Social avoidance behaviour (SAB) significantly interferes with social engagement and characterises various psychopathologies. Dual-process models propose that social behaviour is directed in part by automatic action tendencies to approach or avoid social stimuli. For example, happy facial expressions often elicit automatic approach actions, whereas angry facial expressions often elicit automatic avoidance actions. When motivation to approach and avoid co-occurs, automatic action tendencies may be uniquely modulated to direct social behaviour. Although research has examined how psychopathology modulates automatic action tendencies, no research has examined how SAB modulates automatic action tendencies. To address this issue, one hundred and three adults (65 females, 20.72 ± 5.06 years) completed a modified approach-avoidance task (AAT) with ambiguous facial stimuli that parametrically varied in social reward (e.g. 50%Happy), social threat (e.g. 50%Angry), or social reward-threat conflict (e.g. 50%Happy/50%Angry). SAB was not associated with automatic actions to any single parametric variation of social reward and/or social threat. Instead, SAB was associated with a quadratic (i.e. U-shaped) pattern in which automatic avoidance actions to social reward-threat conflict were faster relative to unambiguous social reward and social threat. Moreover, this association was independent of internalizing and social anxiety symptoms. These results provide insight into mechanisms underlying SAB, which offers clinical implications.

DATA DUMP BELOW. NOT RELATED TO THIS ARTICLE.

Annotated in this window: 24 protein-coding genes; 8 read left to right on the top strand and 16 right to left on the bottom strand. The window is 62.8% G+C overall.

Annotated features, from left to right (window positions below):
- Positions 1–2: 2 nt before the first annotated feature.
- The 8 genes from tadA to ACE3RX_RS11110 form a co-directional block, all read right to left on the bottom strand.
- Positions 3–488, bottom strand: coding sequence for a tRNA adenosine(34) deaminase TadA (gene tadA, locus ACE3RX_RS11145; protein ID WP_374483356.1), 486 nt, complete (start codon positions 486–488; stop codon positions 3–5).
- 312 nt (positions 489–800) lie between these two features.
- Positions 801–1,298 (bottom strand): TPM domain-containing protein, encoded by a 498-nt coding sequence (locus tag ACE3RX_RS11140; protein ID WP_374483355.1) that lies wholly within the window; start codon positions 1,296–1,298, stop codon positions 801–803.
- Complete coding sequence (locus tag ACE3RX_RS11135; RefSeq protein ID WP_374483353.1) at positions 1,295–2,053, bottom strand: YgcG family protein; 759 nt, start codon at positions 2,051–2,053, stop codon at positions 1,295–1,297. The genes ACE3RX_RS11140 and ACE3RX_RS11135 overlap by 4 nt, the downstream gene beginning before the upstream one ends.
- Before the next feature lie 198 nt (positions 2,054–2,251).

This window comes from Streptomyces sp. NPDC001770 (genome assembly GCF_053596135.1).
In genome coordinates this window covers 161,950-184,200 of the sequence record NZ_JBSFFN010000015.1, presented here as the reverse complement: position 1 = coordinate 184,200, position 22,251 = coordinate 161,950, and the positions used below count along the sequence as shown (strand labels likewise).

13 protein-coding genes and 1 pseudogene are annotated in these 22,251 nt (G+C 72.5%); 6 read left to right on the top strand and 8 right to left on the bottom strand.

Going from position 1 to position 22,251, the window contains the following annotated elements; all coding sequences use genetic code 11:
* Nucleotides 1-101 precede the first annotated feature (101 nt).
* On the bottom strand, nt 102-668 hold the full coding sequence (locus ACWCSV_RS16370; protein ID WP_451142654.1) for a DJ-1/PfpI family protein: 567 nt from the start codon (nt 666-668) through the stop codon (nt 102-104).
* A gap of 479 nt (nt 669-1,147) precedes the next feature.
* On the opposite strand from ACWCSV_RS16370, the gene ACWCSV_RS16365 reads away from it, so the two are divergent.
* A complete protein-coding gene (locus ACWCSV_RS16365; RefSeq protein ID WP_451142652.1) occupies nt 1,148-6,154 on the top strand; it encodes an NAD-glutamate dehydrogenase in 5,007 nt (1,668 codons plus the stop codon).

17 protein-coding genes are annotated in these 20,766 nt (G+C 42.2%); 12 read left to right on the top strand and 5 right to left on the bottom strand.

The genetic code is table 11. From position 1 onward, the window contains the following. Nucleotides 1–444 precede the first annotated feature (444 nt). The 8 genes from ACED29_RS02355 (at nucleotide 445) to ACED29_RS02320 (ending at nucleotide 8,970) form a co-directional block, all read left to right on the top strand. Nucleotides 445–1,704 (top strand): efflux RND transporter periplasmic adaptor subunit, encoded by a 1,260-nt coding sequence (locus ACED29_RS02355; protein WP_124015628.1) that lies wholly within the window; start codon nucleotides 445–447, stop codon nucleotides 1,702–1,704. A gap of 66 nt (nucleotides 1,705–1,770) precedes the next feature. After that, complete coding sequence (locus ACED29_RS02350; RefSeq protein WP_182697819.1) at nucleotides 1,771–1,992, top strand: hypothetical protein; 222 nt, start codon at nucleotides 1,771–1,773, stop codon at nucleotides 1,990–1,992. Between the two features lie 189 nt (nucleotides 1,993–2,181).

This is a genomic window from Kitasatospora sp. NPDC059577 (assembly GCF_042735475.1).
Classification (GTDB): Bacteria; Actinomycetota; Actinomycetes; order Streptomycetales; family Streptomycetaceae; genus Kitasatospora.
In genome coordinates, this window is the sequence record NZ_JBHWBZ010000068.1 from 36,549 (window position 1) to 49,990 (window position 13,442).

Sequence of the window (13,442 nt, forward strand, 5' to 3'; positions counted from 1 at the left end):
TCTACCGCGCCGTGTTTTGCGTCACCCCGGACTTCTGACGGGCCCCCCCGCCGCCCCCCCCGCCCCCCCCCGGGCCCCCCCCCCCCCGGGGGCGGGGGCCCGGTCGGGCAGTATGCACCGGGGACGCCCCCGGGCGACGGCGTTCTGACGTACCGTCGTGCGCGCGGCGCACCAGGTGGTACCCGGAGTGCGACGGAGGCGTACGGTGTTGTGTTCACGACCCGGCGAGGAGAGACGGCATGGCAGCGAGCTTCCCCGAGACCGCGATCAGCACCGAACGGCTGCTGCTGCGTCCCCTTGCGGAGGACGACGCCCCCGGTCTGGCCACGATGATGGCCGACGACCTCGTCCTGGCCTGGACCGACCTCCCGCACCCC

ASJC Scopus subject areas
- Experimental and Cognitive Psychology
- Developmental and Educational Psychology
- Arts and Humanities (miscellaneous)